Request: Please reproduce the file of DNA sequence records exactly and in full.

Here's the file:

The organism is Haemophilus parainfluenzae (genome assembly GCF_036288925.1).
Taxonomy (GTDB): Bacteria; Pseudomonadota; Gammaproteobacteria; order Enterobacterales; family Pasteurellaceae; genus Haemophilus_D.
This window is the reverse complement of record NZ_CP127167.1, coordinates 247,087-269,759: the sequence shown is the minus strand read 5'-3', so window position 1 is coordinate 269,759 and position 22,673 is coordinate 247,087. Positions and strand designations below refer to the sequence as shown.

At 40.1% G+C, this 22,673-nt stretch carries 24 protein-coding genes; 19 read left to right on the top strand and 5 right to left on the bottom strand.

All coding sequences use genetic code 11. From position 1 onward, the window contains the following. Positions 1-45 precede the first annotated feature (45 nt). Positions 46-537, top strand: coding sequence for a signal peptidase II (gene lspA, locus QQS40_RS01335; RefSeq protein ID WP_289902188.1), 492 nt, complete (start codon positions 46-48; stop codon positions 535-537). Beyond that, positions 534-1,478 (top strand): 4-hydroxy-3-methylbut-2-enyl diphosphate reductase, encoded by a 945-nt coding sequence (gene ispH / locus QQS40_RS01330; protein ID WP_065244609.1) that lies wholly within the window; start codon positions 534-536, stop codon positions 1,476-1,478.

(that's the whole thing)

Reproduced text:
The organism is Haemophilus parainfluenzae (genome assembly GCF_036288925.1).
Taxonomy (GTDB): Bacteria; Pseudomonadota; Gammaproteobacteria; order Enterobacterales; family Pasteurellaceae; genus Haemophilus_D.
This window is the reverse complement of record NZ_CP127167.1, coordinates 247,087-269,759: the sequence shown is the minus strand read 5'-3', so window position 1 is coordinate 269,759 and position 22,673 is coordinate 247,087. Positions and strand designations below refer to the sequence as shown.

At 40.1% G+C, this 22,673-nt stretch carries 24 protein-coding genes; 19 read left to right on the top strand and 5 right to left on the bottom strand.

All coding sequences use genetic code 11. From position 1 onward, the window contains the following. Positions 1-45 precede the first annotated feature (45 nt). Positions 46-537, top strand: coding sequence for a signal peptidase II (gene lspA, locus QQS40_RS01335; RefSeq protein ID WP_289902188.1), 492 nt, complete (start codon positions 46-48; stop codon positions 535-537). Beyond that, positions 534-1,478 (top strand): 4-hydroxy-3-methylbut-2-enyl diphosphate reductase, encoded by a 945-nt coding sequence (gene ispH / locus QQS40_RS01330; protein ID WP_065244609.1) that lies wholly within the window; start codon positions 534-536, stop codon positions 1,476-1,478.